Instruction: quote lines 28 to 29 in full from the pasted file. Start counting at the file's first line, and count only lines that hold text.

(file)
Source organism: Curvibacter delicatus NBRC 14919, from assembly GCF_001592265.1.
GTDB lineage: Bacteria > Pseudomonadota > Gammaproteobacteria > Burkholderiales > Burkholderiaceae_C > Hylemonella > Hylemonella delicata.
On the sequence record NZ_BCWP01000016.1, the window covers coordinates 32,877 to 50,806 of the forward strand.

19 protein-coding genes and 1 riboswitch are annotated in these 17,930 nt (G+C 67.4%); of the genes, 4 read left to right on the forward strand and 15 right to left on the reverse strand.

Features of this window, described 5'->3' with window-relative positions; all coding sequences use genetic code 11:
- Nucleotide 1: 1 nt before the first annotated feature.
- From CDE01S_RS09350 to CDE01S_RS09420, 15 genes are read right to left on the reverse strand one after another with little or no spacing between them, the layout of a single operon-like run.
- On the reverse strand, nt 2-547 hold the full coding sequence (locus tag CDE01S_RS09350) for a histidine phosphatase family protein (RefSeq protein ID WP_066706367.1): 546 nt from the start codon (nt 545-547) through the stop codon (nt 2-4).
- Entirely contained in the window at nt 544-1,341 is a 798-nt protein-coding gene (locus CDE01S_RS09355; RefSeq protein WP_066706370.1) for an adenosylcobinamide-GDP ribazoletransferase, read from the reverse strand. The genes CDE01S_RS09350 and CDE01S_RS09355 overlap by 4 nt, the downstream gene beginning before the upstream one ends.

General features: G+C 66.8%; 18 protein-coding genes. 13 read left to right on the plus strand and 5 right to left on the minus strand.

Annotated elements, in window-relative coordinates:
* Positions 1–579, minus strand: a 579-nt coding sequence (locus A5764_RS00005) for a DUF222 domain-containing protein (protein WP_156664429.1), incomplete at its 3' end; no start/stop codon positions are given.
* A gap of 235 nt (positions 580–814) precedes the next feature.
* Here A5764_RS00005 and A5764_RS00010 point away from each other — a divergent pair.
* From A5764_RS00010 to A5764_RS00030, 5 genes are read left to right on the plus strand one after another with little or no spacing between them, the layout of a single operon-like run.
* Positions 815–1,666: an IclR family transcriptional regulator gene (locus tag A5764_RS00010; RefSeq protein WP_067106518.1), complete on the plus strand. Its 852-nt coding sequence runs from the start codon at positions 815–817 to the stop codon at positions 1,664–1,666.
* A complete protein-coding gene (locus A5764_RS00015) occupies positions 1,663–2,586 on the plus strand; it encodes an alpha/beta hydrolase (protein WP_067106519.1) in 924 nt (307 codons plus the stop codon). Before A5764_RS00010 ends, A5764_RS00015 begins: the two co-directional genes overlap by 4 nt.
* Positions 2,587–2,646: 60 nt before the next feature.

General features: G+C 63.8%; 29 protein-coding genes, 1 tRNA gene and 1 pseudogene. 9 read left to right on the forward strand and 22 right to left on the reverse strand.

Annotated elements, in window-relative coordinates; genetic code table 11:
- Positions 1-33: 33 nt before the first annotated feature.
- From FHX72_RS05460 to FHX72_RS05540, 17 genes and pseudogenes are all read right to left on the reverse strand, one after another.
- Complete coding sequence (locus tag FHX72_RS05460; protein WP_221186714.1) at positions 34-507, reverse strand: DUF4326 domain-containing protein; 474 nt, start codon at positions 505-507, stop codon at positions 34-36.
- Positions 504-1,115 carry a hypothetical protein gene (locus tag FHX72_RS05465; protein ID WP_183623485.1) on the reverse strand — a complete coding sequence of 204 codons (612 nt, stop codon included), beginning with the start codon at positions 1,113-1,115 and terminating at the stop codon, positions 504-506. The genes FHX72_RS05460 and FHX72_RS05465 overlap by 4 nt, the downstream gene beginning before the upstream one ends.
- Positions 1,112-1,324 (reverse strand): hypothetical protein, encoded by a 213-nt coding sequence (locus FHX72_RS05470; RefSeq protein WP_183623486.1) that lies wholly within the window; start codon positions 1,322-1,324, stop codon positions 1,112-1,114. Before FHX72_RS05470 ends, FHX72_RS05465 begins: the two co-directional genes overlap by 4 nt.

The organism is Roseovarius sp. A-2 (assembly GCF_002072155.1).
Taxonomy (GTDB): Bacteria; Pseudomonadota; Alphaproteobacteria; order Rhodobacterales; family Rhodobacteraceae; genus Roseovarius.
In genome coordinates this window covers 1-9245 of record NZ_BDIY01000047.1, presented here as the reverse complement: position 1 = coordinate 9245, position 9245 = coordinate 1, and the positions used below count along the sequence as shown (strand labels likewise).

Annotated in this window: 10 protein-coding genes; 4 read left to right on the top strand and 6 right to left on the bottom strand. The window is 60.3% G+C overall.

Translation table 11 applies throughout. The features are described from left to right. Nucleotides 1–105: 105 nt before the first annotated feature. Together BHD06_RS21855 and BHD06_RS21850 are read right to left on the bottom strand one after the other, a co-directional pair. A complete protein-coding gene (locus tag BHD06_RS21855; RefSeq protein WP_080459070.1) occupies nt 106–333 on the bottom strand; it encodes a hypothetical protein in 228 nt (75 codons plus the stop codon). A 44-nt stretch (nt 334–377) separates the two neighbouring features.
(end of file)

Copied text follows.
In genome coordinates this window covers 1-9245 of record NZ_BDIY01000047.1, presented here as the reverse complement: position 1 = coordinate 9245, position 9245 = coordinate 1, and the positions used below count along the sequence as shown (strand labels likewise).

Annotated in this window: 10 protein-coding genes; 4 read left to right on the top strand and 6 right to left on the bottom strand. The window is 60.3% G+C overall.